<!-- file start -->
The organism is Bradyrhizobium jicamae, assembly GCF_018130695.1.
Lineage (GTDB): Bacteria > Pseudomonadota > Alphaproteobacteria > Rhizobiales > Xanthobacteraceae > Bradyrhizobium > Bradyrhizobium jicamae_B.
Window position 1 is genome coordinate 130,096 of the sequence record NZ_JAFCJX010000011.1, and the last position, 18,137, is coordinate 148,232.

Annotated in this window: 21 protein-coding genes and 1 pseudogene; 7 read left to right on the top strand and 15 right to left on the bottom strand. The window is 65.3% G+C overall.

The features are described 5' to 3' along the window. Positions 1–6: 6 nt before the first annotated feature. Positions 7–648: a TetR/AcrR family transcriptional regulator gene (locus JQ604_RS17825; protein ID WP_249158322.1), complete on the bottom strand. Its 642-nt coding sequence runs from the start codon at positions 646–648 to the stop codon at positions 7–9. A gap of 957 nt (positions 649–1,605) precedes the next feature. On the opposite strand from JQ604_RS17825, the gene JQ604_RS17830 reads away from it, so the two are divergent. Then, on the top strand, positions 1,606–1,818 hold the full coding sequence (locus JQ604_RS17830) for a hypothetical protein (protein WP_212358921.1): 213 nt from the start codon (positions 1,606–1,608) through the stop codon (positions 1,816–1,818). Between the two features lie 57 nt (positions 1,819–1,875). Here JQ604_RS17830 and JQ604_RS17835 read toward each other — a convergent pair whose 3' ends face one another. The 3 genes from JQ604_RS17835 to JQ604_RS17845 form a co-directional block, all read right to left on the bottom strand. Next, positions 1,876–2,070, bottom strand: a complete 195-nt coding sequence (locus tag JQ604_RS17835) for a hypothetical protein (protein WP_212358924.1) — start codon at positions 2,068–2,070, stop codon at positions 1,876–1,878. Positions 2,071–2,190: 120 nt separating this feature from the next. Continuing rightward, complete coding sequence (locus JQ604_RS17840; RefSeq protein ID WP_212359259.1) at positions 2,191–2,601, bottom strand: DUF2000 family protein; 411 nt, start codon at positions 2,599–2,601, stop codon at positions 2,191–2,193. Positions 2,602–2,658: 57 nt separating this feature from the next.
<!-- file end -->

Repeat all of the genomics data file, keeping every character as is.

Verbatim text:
The organism is Bradyrhizobium jicamae, assembly GCF_018130695.1.
Lineage (GTDB): Bacteria > Pseudomonadota > Alphaproteobacteria > Rhizobiales > Xanthobacteraceae > Bradyrhizobium > Bradyrhizobium jicamae_B.
Window position 1 is genome coordinate 130,096 of the sequence record NZ_JAFCJX010000011.1, and the last position, 18,137, is coordinate 148,232.

Annotated in this window: 21 protein-coding genes and 1 pseudogene; 7 read left to right on the top strand and 15 right to left on the bottom strand. The window is 65.3% G+C overall.

The features are described 5' to 3' along the window. Positions 1–6: 6 nt before the first annotated feature. Positions 7–648: a TetR/AcrR family transcriptional regulator gene (locus JQ604_RS17825; protein ID WP_249158322.1), complete on the bottom strand. Its 642-nt coding sequence runs from the start codon at positions 646–648 to the stop codon at positions 7–9. A gap of 957 nt (positions 649–1,605) precedes the next feature. On the opposite strand from JQ604_RS17825, the gene JQ604_RS17830 reads away from it, so the two are divergent. Then, on the top strand, positions 1,606–1,818 hold the full coding sequence (locus JQ604_RS17830) for a hypothetical protein (protein WP_212358921.1): 213 nt from the start codon (positions 1,606–1,608) through the stop codon (positions 1,816–1,818). Between the two features lie 57 nt (positions 1,819–1,875). Here JQ604_RS17830 and JQ604_RS17835 read toward each other — a convergent pair whose 3' ends face one another. The 3 genes from JQ604_RS17835 to JQ604_RS17845 form a co-directional block, all read right to left on the bottom strand. Next, positions 1,876–2,070, bottom strand: a complete 195-nt coding sequence (locus tag JQ604_RS17835) for a hypothetical protein (protein WP_212358924.1) — start codon at positions 2,068–2,070, stop codon at positions 1,876–1,878. Positions 2,071–2,190: 120 nt separating this feature from the next. Continuing rightward, complete coding sequence (locus JQ604_RS17840; RefSeq protein ID WP_212359259.1) at positions 2,191–2,601, bottom strand: DUF2000 family protein; 411 nt, start codon at positions 2,599–2,601, stop codon at positions 2,191–2,193. Positions 2,602–2,658: 57 nt separating this feature from the next.